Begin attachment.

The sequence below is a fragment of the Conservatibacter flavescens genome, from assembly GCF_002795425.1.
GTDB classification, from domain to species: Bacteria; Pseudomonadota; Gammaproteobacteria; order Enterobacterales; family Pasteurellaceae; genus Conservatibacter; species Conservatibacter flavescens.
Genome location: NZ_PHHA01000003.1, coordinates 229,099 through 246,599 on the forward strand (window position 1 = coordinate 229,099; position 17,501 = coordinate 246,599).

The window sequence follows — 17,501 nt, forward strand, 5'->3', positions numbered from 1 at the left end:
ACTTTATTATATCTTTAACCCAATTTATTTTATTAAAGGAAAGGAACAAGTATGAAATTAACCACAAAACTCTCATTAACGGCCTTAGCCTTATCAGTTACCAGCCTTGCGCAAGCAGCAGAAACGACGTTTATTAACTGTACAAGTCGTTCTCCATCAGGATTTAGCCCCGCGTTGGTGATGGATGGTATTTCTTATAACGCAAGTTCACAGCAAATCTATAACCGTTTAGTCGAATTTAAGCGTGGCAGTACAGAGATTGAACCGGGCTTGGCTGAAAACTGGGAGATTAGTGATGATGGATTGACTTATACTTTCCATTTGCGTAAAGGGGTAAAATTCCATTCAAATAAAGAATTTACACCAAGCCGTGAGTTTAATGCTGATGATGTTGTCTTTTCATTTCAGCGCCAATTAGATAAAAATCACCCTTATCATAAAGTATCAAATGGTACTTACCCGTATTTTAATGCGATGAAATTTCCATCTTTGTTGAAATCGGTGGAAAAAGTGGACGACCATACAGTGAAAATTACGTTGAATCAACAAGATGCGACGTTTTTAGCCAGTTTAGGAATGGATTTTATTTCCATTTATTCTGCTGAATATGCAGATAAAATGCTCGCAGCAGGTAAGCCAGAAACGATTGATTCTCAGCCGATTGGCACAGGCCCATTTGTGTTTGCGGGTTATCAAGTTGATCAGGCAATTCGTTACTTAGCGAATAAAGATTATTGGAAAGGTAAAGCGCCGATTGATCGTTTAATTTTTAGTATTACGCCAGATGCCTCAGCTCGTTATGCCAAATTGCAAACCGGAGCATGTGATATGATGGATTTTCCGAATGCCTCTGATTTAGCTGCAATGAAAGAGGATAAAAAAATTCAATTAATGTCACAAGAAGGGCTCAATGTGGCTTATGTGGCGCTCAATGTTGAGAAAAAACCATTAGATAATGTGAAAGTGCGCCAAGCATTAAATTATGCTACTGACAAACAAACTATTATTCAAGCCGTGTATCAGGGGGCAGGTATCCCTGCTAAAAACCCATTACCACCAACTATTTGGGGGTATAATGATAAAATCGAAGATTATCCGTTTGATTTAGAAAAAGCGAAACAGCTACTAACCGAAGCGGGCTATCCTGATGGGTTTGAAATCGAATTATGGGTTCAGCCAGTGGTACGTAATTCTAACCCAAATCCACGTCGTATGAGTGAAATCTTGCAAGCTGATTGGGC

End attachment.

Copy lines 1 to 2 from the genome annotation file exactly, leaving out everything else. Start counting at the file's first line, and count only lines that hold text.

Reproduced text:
The sequence below is a fragment of the Conservatibacter flavescens genome, from assembly GCF_002795425.1.
GTDB classification, from domain to species: Bacteria; Pseudomonadota; Gammaproteobacteria; order Enterobacterales; family Pasteurellaceae; genus Conservatibacter; species Conservatibacter flavescens.